Neither can you argue with the car’s handling reputation. Mention you drive a MKII MR2 and it won’t be long before someone asks you whether the lift-off snap oversteer is truly as bad as everyone says it is. “Yes, it was really that bad,” confirms Justin Burnash, a former MR2 tuner and current seller of MR2 parts, who is Co-Owner of the car giveaway and apparel site PrimeDriven.com. “Toyota revised the rear suspension geometry in 1993 and increased wheel size from 14 inch to 15 inch and all of this made a substantial improvement.” According to Justin, however, the MR2’s bad rep is more the fault of the buying public than the car itself: “People who normally drove Corollas and Civics were all of a sudden driving MR2s like they drove their underpowered FWD commuter cars and chaos ensued.”
As the ’90s wore on, the MKII MR2 evolved in other meaningful ways. It gained an optional limited-slip differential in 1993. Transmission synchros, notorious for causing crunchy shifts on the earlier cars, were up-rated, too. In 1994, the car got a slight visual refresh, cleaning up the rear tails and trimming the wide rear wing into something a bit more pert. Then, after 1995, the car was gone from North America, living on in the Japanese market for a few more years.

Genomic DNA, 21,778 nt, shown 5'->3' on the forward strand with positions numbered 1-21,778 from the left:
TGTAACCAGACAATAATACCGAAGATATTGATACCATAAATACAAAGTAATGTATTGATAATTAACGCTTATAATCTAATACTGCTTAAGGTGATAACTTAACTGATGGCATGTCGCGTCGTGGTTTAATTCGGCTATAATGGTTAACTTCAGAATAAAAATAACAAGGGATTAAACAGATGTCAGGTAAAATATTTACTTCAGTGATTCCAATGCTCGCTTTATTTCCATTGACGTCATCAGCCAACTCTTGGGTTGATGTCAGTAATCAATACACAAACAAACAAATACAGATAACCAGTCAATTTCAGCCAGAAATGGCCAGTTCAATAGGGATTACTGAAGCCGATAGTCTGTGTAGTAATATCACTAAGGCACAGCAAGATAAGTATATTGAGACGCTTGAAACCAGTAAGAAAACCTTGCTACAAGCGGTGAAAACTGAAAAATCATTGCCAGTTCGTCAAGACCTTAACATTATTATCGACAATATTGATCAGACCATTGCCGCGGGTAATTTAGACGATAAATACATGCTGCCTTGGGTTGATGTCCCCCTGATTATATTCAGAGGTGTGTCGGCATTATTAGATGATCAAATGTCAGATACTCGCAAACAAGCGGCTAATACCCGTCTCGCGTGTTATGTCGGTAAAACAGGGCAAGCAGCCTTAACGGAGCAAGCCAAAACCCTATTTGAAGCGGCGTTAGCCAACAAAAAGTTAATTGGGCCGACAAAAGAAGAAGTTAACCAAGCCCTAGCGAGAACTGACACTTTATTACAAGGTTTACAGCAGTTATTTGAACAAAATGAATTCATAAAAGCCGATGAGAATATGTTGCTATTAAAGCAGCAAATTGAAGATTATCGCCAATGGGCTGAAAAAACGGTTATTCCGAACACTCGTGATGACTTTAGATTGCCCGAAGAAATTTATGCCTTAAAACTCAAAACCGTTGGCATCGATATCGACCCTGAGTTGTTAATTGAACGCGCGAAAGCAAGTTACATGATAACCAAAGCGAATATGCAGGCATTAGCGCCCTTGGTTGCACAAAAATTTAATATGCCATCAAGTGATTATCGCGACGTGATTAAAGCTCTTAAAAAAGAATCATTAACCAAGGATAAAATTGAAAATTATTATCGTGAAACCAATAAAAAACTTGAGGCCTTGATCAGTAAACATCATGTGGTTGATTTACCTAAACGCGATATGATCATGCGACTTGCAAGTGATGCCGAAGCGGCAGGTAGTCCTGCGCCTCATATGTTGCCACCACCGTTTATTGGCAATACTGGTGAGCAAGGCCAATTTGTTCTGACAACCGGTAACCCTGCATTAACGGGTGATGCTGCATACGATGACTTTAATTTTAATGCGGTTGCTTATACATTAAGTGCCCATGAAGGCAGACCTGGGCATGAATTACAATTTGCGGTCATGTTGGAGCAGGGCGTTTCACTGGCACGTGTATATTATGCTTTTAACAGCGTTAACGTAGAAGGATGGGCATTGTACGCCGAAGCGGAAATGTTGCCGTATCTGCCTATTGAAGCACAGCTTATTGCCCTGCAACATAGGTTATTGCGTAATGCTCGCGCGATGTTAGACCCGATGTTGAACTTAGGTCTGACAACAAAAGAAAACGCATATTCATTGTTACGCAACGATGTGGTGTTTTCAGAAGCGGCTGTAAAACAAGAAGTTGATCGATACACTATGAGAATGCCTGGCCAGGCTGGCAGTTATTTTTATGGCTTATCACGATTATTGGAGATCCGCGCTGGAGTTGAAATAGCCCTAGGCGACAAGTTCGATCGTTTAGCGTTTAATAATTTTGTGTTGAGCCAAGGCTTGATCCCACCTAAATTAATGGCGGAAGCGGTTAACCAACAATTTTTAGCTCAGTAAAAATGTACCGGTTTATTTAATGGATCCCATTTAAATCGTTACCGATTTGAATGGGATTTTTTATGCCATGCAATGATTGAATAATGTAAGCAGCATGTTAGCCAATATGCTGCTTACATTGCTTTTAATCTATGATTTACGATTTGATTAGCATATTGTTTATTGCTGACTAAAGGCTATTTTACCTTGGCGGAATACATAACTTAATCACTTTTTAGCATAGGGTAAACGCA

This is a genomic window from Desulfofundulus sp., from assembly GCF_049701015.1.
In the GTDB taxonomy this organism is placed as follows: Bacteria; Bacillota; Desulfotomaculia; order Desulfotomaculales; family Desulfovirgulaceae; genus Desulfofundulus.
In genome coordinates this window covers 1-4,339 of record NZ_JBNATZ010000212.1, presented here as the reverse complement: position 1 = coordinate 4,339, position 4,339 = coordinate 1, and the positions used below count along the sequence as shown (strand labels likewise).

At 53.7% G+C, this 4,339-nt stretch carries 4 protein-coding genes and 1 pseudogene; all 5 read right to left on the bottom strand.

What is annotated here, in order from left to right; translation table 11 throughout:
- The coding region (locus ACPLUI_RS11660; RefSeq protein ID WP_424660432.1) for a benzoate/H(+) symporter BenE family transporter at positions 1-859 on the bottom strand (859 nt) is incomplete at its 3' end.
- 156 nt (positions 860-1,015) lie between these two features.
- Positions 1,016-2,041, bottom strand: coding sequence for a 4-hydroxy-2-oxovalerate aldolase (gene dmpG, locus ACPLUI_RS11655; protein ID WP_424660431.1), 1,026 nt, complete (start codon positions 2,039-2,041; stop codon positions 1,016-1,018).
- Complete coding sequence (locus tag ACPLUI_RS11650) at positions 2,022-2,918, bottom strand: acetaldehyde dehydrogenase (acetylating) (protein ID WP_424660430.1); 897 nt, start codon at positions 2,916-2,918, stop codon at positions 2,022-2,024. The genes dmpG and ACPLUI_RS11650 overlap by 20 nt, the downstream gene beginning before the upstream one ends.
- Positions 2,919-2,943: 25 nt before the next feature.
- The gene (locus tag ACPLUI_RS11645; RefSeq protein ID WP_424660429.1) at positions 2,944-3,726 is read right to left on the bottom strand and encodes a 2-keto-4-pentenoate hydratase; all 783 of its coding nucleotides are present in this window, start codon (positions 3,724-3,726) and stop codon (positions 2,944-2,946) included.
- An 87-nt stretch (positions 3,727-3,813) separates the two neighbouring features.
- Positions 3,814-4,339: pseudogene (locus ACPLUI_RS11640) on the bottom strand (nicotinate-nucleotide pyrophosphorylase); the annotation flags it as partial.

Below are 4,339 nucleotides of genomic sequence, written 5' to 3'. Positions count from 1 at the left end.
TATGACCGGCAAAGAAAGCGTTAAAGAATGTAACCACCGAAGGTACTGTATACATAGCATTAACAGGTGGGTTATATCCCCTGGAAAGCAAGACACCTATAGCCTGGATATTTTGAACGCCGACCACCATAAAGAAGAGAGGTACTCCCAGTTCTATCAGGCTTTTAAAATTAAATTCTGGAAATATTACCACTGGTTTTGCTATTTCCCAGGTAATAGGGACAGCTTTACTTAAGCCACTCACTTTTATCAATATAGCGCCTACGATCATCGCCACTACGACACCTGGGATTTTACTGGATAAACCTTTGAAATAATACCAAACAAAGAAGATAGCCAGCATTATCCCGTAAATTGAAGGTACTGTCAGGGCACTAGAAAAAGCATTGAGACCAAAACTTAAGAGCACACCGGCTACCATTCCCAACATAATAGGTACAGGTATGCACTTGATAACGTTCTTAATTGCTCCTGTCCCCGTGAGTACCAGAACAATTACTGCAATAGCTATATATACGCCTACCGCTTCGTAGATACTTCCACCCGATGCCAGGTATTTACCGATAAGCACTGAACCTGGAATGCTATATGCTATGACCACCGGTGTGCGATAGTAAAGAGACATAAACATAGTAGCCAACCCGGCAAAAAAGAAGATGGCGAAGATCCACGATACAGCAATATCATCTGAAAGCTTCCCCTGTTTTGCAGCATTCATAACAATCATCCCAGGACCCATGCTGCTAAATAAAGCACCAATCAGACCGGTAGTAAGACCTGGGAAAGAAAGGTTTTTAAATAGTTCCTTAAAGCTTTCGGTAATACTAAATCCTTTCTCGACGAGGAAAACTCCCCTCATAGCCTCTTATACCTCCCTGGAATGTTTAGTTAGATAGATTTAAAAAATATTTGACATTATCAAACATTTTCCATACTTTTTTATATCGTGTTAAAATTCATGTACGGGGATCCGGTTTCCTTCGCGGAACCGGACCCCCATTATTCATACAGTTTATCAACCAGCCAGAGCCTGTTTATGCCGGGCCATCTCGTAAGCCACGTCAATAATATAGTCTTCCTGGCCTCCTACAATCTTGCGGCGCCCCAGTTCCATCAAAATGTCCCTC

What to know before buying an MR2 MKII
So which is the ideal MKII configuration? Opinions vary. Aaron Bunch, owner of ATS Racing and a long-time MR2 tuner and owner, reckons it depends on your priorities: “For years, the 1993 Turbo was the best deal. It has the updated rear suspension (I would not personally call it upgraded), optional limited slip differential, and the bigger brakes. But it lacked the updated taillights and solid side moldings of the more expensive ’94–95 Turbo cars. The ’93 isn’t as rare as the [later cars] either so that kept prices lower, too. But condition is more important than anything. I would take a nice 1991 over a rough 1993.”
Despite the exotic layout, these are still 1990s Toyotas, which means no major reliability issues beyond those dodgy transmission synchros. “There were no actual problems with MK2 MR2s that weren’t owner-inflicted through neglect,” Burnash says. “Things to look out for when buying used examples today are the same as any car.”